A common myth once held that albatrosses could fly for years at a time, eating and drinking and mating on the wing, landing only to lay their eggs. Modern science does not support this old wives’ tale, but the verifiable truth about avian flight behavior is almost as impressive. The Gray-headed Albatross can circle the globe in only 46 days, making numerous pit stops along the way. And rather than the albatross, it’s the Alpine Swift that holds the record for the longest recorded uninterrupted flight by a bird: One logged more than 200 days in the air as it hunted flying insects on its wintering range in the skies over West Africa.
These legendary flights raise a flurry of questions about how the birds pull off such feats, and chief among them is the question of sleep. For many years, scientists conjectured that long-ranging birds could sleep while aloft, despite having no real evidence to support this claim. Until now, that is. A new study about the Great Frigatebird, published earlier this month in Nature Communications, supports the conventional wisdom—but in a surprising way.
The Great Frigatebird might not have the incredible range of the Alpine Swift, but its aerial feats are astonishing in their own right. On their wandering flights, frigatebirds can stay aloft for up to two months without touching down on land or water. More importantly, while out at sea, they couldn't even take a break even if they wanted to; unlike most other seabirds, frigatebirds can't swim, becoming waterlogged and eventually drowning if they do encounter water. It's this inability to stop and get some rest while floating that has caused scientists to suspect the bird might sleep while flying, and it's why Niels Rattenborg of Germany's Max Planck Institute for Ornithology (and other colleagues) chose to study their sleep patterns.
Rattenborg was also drawn to frigatebirds for logistical reasons. One nesting population of the species in the Galapagos Islands is “quite tame” after years of constant observation, he says. Rattenborg and his team found it relatively easy to capture 15 of the birds to implant electroencephalographs (EEGs) into their skulls. Because EEGs measure electrical activity in the brain, the researchers were able to tell when the birds were awake or asleep. An implanted accelerometer clued them into how fast and in what direction the animals flew.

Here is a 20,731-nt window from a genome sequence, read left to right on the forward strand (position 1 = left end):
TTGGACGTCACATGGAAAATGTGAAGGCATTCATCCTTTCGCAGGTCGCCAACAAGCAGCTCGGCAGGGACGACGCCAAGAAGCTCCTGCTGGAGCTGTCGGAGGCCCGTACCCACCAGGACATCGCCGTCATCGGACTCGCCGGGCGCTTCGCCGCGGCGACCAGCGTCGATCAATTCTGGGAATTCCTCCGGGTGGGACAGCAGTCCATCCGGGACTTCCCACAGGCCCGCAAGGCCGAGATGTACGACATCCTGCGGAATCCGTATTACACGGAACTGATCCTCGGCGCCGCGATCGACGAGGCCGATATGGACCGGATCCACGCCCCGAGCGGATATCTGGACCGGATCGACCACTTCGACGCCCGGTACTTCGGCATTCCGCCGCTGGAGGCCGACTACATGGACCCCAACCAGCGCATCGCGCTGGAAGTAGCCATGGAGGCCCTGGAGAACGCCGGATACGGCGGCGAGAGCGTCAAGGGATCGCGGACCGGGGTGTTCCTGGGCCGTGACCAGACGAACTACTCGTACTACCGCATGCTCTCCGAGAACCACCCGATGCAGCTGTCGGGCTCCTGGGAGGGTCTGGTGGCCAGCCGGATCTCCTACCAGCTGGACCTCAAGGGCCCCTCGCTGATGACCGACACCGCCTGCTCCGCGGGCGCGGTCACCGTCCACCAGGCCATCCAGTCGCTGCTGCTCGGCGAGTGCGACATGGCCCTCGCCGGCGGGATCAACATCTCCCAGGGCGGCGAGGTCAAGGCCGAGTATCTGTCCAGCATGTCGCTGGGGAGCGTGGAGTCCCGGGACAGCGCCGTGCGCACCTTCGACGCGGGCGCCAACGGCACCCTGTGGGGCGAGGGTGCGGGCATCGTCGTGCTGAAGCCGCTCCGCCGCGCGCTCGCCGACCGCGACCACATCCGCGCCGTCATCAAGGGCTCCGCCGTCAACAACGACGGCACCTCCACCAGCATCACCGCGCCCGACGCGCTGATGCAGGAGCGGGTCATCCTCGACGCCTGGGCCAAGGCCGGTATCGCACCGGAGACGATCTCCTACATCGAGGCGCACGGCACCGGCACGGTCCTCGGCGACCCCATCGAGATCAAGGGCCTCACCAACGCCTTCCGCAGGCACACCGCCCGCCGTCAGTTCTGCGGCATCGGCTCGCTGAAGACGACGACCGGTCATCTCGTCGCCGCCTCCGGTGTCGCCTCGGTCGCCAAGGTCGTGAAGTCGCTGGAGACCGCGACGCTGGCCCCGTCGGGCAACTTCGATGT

When they downloaded the data from the tiny devices a week later, the researchers found that while frigatebirds do sleep while flying, they sleep very little—about 45 minutes each day in short ten-second bursts, usually after dark. By contrast, on land, the birds sleep one minute at a time throughout the day and night for a total of roughly 12 hours each day.
While sleeping mid-flight, frigatebirds don’t go completely on autopilot; the birds often sleep with only one side of their brain, leaving the other side awake. Most animals that sleep half-brained do so to stay alert for predators, but frigatebirds have no natural predators in the sky. Rattenborg suspects that they remain half-awake to prevent mid-air collisions, though none were observed during the study.
Much like hawks or eagles, frigatebirds soar by circling thermal updrafts to gain altitude before gliding straight for long distances, slowly losing altitude until it’s time to climb again. All of the sleep recorded in the study occurred during the upwards-circling portion of the flight; the birds didn’t sleep at all while gliding down. Paper co-author Alexei Vyssotski of the University of Zürich, who designed the implantable EEG/accelerometers and performed some of the bird surgeries, says that while it may be more complex, catching a thermal updraft is also the safest part of a flight. “An animal can't collide with the water surface when the altitude rises,” he says.
The discovery that birds do in fact sleep on the wing, even if only in short, infrequent bursts, confirms a long-standing scientific theory about avian biology. It also adds to the growing literature about the necessity and nature of sleep in general, even in humans. A few years ago, Rattenborg discovered that Pectoral Sandpipers can survive and even thrive for weeks with very little sleep, and his decades-old finding about Mallard Ducks' half-brained sleeping patterns inspired research about why people sleep poorly in hotels and other unfamiliar places—because one side of our vigilant brain stays a little awake to keep watch.
Could humans also benefit from many short naps over long periods of time? Leonardo Da Vinci is alleged to have slept only 90 minutes a day, in short fifteen-minute bursts every four hours. Maybe he was onto something that frigatebirds already knew.